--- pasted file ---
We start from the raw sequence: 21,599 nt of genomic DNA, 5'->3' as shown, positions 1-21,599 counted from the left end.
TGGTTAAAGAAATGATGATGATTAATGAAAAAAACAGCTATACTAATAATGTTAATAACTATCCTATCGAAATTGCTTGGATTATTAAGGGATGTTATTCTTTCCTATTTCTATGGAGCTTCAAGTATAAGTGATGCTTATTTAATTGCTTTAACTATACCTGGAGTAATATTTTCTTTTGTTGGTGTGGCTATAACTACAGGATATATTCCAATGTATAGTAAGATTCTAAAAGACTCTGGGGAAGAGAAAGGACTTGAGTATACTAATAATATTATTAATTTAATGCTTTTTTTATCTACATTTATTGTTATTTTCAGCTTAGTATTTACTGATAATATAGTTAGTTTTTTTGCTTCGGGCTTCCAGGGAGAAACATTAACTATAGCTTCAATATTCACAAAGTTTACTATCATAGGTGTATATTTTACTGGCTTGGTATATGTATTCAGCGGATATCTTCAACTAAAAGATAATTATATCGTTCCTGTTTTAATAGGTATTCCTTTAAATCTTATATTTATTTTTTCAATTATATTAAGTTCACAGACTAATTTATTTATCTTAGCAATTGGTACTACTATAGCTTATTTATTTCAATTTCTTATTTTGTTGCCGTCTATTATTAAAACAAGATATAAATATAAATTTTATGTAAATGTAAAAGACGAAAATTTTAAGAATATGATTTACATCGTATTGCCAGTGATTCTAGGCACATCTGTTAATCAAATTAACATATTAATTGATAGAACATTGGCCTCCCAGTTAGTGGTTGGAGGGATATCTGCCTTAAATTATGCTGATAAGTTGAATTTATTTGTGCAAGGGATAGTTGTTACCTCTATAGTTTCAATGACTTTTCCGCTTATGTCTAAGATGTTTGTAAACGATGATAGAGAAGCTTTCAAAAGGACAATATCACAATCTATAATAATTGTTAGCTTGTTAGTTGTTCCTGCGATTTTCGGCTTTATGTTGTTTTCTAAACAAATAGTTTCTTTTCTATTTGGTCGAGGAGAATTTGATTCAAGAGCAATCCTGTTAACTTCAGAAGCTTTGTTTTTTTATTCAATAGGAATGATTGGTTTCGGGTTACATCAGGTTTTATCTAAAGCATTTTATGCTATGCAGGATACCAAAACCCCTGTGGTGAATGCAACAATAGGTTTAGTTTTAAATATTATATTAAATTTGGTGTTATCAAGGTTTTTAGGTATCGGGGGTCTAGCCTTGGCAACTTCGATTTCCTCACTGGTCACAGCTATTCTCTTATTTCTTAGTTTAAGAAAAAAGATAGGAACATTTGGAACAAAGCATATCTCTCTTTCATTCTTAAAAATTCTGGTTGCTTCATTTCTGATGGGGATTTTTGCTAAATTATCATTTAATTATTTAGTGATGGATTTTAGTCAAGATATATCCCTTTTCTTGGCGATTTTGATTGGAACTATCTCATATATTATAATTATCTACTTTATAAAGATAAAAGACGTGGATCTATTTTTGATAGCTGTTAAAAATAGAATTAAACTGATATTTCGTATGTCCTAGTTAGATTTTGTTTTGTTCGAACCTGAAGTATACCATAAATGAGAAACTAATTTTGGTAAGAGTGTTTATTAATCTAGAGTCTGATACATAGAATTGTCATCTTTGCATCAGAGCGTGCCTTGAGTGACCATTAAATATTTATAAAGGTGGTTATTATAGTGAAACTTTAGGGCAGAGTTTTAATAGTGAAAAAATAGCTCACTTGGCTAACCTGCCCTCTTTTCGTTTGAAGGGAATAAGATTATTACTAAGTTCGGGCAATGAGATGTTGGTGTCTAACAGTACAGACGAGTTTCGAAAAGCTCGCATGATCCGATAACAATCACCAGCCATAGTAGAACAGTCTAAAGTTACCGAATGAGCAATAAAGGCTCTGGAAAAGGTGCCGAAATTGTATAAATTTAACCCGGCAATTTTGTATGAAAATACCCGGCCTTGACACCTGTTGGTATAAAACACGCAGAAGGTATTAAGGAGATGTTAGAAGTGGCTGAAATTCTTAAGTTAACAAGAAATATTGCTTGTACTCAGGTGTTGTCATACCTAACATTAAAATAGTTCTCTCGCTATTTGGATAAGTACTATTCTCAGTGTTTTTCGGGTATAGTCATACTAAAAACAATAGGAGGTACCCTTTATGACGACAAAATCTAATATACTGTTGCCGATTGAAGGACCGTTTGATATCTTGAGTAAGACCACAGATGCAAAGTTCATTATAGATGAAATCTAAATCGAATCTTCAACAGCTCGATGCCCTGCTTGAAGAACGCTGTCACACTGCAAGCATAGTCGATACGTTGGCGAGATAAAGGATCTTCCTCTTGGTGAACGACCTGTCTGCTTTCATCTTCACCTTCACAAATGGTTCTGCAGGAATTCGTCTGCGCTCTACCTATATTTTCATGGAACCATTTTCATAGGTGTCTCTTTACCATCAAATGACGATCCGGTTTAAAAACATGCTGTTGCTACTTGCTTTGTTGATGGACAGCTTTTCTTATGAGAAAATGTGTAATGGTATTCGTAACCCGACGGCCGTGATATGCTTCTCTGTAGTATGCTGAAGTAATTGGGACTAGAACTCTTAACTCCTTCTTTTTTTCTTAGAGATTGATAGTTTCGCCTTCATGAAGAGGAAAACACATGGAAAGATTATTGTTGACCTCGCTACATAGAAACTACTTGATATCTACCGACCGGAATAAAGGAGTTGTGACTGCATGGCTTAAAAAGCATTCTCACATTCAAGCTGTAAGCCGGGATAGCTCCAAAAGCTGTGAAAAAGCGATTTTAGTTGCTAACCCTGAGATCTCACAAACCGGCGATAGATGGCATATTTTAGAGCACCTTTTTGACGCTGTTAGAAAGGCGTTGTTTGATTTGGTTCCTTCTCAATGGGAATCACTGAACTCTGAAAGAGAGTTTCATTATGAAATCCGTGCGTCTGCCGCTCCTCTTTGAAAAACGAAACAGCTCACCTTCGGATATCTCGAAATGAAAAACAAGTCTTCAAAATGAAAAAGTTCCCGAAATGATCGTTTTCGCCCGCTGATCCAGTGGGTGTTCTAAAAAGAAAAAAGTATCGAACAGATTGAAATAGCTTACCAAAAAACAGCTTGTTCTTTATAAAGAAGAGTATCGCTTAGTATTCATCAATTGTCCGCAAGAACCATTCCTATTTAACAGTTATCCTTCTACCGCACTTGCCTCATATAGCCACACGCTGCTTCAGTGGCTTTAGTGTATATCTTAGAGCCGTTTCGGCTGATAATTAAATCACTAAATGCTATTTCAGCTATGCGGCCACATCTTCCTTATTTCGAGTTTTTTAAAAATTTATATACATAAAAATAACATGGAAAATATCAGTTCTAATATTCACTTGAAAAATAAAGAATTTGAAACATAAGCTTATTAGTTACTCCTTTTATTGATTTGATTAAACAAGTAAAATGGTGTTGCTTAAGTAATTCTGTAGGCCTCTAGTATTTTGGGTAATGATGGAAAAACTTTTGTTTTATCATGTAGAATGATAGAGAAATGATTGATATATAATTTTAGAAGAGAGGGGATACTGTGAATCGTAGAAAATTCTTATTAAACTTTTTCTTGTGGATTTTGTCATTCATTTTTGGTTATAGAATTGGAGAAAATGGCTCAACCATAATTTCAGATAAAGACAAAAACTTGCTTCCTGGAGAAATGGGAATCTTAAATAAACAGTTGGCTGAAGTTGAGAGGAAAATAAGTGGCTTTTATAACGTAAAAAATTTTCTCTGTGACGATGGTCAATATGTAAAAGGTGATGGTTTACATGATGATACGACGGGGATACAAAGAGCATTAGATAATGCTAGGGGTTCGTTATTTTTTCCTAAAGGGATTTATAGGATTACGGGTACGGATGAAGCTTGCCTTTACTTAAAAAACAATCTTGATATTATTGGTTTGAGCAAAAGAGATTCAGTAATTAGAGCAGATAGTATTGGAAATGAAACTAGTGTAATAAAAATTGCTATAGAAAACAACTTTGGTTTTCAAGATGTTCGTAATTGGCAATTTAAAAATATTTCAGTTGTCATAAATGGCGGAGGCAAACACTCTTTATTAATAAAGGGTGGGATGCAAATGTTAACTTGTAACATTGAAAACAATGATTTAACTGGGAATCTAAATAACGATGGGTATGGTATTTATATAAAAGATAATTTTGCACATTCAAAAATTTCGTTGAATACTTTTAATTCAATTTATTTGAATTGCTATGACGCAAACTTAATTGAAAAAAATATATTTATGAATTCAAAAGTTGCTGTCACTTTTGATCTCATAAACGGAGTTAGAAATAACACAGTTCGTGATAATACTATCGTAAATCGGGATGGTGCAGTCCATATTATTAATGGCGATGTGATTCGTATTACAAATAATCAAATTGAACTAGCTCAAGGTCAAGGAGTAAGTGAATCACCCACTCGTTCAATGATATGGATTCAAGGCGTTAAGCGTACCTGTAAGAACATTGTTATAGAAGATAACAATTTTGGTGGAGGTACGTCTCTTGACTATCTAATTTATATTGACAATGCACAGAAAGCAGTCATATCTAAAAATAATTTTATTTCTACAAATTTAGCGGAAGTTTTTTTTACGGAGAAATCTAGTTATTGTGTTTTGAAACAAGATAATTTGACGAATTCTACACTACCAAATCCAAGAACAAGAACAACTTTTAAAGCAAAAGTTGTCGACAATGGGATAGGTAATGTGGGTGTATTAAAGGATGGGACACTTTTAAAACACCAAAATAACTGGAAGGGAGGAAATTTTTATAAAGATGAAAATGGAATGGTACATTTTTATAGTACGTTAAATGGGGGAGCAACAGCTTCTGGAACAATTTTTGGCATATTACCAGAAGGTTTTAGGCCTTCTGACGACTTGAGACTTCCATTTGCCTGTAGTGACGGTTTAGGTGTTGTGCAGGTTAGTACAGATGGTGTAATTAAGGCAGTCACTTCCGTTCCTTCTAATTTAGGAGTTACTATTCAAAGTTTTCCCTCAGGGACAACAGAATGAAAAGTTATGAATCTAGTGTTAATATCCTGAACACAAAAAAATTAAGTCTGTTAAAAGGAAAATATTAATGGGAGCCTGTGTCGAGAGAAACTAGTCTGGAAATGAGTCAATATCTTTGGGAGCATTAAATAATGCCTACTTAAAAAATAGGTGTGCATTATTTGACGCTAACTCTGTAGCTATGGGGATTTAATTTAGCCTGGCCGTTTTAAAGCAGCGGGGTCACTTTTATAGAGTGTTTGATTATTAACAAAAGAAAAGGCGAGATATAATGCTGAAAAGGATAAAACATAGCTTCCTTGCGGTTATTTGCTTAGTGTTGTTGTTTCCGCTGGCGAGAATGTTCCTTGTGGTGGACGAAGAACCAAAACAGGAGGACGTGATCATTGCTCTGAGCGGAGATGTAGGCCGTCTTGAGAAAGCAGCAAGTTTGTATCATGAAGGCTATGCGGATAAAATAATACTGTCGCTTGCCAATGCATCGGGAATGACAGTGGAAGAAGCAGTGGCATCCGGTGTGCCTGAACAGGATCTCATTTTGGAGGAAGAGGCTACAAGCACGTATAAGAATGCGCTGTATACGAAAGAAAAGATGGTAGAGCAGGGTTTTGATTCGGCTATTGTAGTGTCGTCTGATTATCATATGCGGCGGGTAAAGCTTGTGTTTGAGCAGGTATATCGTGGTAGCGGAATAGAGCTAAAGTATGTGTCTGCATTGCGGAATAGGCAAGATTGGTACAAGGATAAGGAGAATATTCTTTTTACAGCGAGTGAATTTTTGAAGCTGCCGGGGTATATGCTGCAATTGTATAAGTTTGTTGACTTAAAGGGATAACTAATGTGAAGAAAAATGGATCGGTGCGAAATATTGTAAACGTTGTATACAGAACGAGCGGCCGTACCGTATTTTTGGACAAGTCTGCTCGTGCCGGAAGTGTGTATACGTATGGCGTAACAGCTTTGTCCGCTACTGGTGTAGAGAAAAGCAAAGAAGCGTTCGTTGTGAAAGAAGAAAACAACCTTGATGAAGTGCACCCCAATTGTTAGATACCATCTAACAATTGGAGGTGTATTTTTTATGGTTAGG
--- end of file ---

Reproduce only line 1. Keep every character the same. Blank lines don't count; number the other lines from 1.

We start from the raw sequence: 21,599 nt of genomic DNA, 5'->3' as shown, positions 1-21,599 counted from the left end.